The days of millions of job gains per month are behind us and the US labor market recovery has moved into a new phase, complete with new challenges: It’s not that companies don’t want to hire, it’s that there were nearly two available positions for every unemployed person as of March. That is constraining how many jobs can be added each month.

Economists polled by Refinitiv predict that Friday’s closely watched monthly jobs report will show the economy added just under 400,000 jobs in April. That would be the slowest job growth since April last year.

Relative to the strongest gains of the recovery, the number sounds disappointing, even though it would mean the economy would be just 1.2 million jobs shy of the total number of jobs lost during the pandemic.

“Some might say [job growth is] normalizing as the economy is approaching maximum employment,” ADP chief economist Nela Richardson told reporters on Wednesday, adding that she believes it will be a bumpy road back to normalcy.

On Wednesday, the ADP Employment Report, which counts private payrolls, came in below expectations, with just 247,000 jobs added in April.

Economist: US may be at ‘peak of job openings and quit rates’ with recession lurking

The government’s official unemployment rate is expected to slide to a new pandemic-era low of 3.5%, matching the historic low from before Covid hit. The last time joblessness was this low prior to 2019 was in 1969.

The bottom line: Friday’s report should still look pretty good on the whole, especially when compared to pre-pandemic times. But it’s also clear that the pace of the recovery has entered a new phase.

Weekly claims for unemployment benefits returned to pre-pandemic levels months ago. Data released Thursday showed that last week, 200,000 workers filed initial jobless claims, adjusted for seasonal swings, slightly above expectations and the prior week’s level.

Continuing claims, which count workers who have filed for benefits for at least two weeks in a row, fell below 1.4 million to the lowest level since January 1970, the Department of Labor reported. The four-week average of this figure stood just above 1.4 million — the lowest level since February 1970.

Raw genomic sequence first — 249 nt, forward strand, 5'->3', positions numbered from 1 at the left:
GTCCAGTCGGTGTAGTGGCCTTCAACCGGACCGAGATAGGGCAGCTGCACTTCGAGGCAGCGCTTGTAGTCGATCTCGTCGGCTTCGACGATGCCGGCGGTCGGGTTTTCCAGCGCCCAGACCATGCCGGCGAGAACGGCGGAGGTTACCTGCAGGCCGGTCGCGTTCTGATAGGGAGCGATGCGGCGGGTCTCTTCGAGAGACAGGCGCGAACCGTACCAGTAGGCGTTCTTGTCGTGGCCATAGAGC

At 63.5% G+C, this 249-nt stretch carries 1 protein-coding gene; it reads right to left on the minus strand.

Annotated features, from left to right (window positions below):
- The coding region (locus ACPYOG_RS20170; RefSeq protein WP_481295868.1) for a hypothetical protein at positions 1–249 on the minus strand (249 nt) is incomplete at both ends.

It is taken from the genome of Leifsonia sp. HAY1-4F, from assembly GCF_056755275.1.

Inflation hurts hiring

Meanwhile, America’s inflation problem is also affecting the hiring market. As consumers watch prices rise on everything from food to rent and gas, businesses have to increase wages to compete for talent. That’s hitting smaller businesses especially hard, and means they can’t hire as much as they might otherwise do.

As of March, the nation had a record number of jobs available — 11.5 million — data from the Bureau of Labor Statistics showed earlier this week. The number of workers voluntarily leaving their jobs also hit a historic peak at 4.5 million in March, but hiring still outpaced quitting.

Even though these figures are a month older than Friday’s jobs numbers, they are an indication of the appetite to hire, which should have remained strong in April.

As for the summer months, any relief on the inflation front might help out, too. The manufacturing industry, for example, could see some more job growth, and leisure and hospitality also ramps up seasonal hiring, Richardson said.

The April jobs report is set to be released on Friday at 8:30 a.m. ET.

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